In FIG. 1, two unconnected wires 18, one coloured and one white, run between BMS boards 14. To ensure ease of installation and to ensure that the two wires 18 are never crossed unintentionally a polarised plug is utilised. To prevent electromagnetic pulse caused by the wires 18 oscillating near high current battery connectors only prefabricated twisted pair is used.

When the microprocessor 24 detects a predetermined event it turns on the normally open photo-coupler 20. This shorts the twisted pair 18 and allows a current to flow back to the central processor 16, see FIG. 2. When a 22 k resistor is installed at the indicated location the central processor 16 can calculate how many cells 12 have been affected by the event. This information can be stored for later retrieval and analysis. The length of the twisted pair 18 between BMS boards 14 is identical to help ensure for consistent resistance.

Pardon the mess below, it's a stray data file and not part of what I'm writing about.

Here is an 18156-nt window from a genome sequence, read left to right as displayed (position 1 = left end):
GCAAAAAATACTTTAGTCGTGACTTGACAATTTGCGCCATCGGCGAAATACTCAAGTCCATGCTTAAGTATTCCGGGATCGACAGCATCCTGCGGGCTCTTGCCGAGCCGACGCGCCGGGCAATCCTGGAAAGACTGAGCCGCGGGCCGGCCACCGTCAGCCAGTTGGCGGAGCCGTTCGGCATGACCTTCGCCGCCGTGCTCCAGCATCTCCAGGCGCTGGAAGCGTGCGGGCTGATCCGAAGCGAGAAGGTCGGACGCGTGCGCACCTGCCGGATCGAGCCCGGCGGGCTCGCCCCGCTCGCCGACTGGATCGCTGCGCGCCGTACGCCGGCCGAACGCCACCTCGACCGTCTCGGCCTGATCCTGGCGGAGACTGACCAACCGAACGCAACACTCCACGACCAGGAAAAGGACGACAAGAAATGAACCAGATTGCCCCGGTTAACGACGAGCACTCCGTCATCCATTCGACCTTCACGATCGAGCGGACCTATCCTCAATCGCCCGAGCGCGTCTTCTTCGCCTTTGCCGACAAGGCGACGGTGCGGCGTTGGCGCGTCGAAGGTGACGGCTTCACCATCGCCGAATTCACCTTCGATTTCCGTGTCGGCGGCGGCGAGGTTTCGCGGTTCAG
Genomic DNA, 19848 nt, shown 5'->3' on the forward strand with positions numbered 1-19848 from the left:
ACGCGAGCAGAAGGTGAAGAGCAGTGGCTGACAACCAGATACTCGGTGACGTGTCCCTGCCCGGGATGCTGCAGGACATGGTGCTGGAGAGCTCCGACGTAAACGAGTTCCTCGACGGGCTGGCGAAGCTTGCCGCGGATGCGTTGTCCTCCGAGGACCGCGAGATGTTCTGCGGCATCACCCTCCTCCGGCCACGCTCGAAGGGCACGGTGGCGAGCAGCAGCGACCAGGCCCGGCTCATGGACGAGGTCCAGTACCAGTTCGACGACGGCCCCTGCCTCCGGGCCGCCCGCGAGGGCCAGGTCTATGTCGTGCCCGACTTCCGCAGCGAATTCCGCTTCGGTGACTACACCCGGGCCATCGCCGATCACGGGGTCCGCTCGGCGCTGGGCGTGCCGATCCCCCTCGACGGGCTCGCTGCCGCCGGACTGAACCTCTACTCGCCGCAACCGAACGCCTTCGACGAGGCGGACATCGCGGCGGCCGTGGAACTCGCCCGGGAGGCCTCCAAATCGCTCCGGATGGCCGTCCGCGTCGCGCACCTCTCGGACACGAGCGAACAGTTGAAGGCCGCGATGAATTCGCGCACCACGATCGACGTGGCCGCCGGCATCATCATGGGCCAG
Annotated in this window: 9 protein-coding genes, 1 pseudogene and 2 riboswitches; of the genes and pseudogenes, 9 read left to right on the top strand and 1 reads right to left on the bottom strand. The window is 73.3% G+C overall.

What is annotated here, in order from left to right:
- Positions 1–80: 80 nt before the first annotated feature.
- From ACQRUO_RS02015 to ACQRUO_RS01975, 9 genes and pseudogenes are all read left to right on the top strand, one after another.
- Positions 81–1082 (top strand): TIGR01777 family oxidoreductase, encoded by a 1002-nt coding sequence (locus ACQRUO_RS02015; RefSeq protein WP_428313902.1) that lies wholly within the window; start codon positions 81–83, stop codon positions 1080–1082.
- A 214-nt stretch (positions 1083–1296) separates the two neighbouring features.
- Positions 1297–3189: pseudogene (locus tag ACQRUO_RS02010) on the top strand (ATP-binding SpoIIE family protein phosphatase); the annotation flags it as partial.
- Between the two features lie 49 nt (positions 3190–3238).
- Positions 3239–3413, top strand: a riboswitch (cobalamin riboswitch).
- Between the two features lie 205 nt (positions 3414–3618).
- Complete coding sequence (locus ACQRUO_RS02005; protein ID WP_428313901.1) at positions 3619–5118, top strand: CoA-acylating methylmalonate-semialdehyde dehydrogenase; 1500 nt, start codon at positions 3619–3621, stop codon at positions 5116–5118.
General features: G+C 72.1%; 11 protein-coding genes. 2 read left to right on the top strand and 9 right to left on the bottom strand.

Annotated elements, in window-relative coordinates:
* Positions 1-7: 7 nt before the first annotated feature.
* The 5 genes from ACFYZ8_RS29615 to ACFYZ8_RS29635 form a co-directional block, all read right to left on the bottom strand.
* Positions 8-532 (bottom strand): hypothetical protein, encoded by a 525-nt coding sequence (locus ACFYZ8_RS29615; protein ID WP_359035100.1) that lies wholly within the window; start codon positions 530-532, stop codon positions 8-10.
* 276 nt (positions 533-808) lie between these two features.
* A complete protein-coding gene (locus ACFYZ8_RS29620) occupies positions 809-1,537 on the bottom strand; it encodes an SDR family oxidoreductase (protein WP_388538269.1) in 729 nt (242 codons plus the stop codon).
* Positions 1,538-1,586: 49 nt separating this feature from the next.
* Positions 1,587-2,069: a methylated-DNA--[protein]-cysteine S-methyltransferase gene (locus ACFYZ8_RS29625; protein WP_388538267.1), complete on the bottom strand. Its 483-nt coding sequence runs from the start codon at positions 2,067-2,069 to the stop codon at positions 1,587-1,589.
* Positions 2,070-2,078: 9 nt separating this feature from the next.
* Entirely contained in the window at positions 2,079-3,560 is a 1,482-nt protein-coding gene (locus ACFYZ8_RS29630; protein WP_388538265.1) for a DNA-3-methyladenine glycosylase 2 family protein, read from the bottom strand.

In alternative versions, other technologies can be inserted into the location indicated for the 22 k resistor 22. This is only possible because the invention uses a normally unconnected pair of wires 18 across the BMS boards 14.

An electronic board 14 used in a battery management system in accordance with an alternative example is shown in FIG. 3. The electronic board 14 has similarities to the electronic board 14 shown in FIG. 1, and like features are referenced with like reference numerals. The electronic board 14 of FIG. 3 does notably differ in that slots 26 are provided to allow for variation in the distance between the terminals of the battery cell 12, such that the electronic board 14 is able to be used with a range of different battery cell models. The electrical connection between the board 14 and the battery cell 12 can be used in determining whether a predetermined event has occurred, for example by measuring the output of the battery cell 12. Also, the electronic board 14 of FIG. 3 differs in that separate like plugs, each at the end of a respective twisted wire 18, are used for connecting neighbouring battery cells.